[Ifeffit] S02-Interpretation

Bruce Ravel ravel at phys.washington.edu
Wed Apr 14 09:49:40 CDT 2004

On Wednesday 14 April 2004 09:13 am, Norbert Weiher wrote:
> When discussing this with my colleagues, we interpreted the S02 difference
> as an indication of more disorder in case of the electrochemical system
> (which would well fit to my picture of the whole thing).
> BUT: Is there any physical reason to assign a difference in S02 (for
> "chemically equivalent" systems, where just the preparation is different)
> to a structural disorder?

I think there can be a subtle (and energy dependent) effect to S02
which depends on the fine details of the structural and energy
environment.  Perhaps John could comment on that.

There is an ambiguity when you use the word "S02".  There is a
physical quantity S02, which is exactly as you say -- a loss term.
More than that, it's a loss term which Feff8 makes a good stab at
calculating.  While S02 is clear in the EXAFS equation, it is not in
practice.  Ifeffit has no way in general of distinguishing between
S02, coordination, normalization errors, and empirical effects.  All
of these things are essentially constant amplitude terms in the
measured data.  In the fit, you are only measuring S02 if you have
reason to believe that you know the coordination, that you normalized
your data correctly, and that your detectors and electronics were all
behaving properly.  The extent to which S02 is different for two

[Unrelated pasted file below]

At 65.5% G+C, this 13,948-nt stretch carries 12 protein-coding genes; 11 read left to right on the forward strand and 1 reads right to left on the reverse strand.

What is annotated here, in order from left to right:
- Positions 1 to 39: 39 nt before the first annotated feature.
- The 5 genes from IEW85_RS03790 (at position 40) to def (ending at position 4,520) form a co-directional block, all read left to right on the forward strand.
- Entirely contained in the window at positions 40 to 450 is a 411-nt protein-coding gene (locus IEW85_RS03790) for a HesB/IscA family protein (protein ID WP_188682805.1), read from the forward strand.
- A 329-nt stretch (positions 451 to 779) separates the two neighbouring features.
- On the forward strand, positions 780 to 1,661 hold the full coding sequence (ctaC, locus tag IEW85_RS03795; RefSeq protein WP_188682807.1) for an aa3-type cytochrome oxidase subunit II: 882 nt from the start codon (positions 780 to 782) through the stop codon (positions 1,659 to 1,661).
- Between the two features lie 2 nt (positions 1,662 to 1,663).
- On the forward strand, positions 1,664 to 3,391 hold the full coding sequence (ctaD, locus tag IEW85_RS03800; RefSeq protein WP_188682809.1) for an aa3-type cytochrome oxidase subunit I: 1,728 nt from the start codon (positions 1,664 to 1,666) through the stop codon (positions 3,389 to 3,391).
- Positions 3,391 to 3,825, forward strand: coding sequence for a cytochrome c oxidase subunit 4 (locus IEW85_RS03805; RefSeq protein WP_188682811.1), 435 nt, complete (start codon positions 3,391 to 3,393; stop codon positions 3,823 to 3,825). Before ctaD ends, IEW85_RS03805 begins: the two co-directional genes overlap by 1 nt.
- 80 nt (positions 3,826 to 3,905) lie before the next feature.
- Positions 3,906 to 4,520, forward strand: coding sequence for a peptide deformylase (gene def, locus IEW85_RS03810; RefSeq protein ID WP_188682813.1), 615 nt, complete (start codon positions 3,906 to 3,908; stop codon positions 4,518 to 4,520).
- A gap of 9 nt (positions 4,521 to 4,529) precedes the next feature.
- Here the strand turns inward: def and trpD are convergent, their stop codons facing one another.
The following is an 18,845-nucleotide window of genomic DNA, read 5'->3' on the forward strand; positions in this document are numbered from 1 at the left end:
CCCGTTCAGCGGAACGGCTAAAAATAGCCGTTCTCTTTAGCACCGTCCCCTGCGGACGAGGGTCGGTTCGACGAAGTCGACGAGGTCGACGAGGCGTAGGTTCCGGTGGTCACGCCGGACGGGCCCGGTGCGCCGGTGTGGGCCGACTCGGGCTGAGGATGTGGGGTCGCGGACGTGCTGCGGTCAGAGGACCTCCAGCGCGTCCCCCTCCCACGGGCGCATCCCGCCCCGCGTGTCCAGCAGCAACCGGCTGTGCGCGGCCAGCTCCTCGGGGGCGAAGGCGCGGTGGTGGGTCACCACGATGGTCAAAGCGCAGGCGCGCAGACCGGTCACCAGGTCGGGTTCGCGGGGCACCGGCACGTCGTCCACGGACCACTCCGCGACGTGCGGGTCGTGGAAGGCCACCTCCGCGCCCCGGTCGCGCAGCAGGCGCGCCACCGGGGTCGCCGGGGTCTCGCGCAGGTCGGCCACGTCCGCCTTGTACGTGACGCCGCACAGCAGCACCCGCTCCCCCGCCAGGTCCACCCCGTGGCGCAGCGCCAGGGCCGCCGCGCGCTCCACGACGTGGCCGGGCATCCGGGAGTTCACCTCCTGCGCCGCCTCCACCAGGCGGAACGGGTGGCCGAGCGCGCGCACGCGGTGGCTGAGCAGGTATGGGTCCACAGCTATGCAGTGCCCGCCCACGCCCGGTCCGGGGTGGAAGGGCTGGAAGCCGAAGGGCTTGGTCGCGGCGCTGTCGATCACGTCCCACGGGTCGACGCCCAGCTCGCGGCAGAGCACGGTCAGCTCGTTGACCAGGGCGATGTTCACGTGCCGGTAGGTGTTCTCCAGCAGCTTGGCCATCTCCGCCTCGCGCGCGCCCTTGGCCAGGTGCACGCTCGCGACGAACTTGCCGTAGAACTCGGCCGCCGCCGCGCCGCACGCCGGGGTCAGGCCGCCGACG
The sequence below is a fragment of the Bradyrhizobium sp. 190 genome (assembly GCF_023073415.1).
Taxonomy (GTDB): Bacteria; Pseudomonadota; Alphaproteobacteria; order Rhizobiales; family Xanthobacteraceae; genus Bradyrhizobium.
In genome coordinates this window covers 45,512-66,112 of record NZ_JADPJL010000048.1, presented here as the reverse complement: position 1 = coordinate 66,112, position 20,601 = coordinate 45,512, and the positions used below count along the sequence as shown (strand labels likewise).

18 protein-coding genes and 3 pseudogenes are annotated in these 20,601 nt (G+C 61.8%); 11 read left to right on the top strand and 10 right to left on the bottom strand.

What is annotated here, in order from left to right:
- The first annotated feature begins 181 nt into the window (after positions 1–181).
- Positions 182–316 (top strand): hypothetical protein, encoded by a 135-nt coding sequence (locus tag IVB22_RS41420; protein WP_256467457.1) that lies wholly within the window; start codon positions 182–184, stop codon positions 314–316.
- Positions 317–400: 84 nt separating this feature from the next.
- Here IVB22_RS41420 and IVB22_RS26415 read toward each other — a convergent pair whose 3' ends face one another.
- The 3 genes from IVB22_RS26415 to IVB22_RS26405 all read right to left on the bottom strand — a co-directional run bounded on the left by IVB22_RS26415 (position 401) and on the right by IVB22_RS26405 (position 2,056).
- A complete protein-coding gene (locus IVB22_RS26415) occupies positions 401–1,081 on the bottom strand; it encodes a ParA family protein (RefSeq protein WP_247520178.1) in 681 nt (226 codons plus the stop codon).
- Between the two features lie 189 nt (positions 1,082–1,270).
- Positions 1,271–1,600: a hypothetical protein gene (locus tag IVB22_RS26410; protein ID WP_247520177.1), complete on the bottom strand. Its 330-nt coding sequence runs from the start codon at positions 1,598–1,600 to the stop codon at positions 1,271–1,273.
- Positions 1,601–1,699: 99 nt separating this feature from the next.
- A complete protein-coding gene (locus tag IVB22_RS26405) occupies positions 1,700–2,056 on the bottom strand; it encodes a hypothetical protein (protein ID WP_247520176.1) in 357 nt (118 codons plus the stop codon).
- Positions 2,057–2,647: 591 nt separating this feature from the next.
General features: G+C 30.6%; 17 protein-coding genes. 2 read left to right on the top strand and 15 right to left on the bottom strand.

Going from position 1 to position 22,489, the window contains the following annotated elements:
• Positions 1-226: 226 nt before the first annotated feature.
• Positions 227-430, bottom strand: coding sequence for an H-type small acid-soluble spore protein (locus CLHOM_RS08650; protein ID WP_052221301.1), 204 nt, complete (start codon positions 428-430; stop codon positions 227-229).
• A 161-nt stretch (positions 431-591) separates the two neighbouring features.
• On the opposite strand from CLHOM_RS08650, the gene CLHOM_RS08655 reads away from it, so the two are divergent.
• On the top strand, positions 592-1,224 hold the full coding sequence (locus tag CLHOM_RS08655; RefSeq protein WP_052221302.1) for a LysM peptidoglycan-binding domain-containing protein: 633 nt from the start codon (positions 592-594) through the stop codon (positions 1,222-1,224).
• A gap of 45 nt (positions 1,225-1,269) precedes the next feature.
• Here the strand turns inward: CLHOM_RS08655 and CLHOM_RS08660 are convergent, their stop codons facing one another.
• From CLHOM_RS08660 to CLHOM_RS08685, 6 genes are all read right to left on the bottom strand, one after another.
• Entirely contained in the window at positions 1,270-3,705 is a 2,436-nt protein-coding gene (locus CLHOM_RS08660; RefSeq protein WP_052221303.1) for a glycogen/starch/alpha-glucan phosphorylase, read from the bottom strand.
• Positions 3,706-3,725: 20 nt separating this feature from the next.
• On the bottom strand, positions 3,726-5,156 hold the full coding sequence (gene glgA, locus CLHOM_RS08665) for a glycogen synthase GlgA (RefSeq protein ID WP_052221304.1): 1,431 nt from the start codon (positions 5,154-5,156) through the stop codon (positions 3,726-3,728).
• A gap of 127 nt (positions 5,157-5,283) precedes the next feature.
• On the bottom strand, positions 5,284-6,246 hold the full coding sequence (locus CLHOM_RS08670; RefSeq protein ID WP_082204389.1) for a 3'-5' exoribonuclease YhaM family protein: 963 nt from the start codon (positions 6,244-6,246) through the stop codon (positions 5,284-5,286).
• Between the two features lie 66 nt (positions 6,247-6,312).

nominally similar samples probably has more to do with coordination,
normalization, or empirical effects than it does with differences in
the physical quantity S02.

Given the information in your message, it would seem that coordination
is the most likely issue here.  While the might be subtle S02
differences between the crystalline and electrochemically prepared
samples, your difference in S02 is quite significant (although you
didn't mention error bars, which are always relevant!).  You once told
me that gold oxide is subject to oxygen vacancy.  You could interpret
your difference in S02 as the electrochemical sample missing about 1
oxygen atom in 6.  Or the distribution of oxygen atoms might be poorly
described by the cumulant expansion in the electrochemical sample,
which could result in an amplitude attenuation when measured by


 Bruce Ravel  ----------------------------------- ravel at phys.washington.edu
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 Naval Research Laboratory                          phone: (1) 202 767 2268
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 My homepage:    http://feff.phys.washington.edu/~ravel 
 EXAFS software: http://feff.phys.washington.edu/~ravel/software/exafs/

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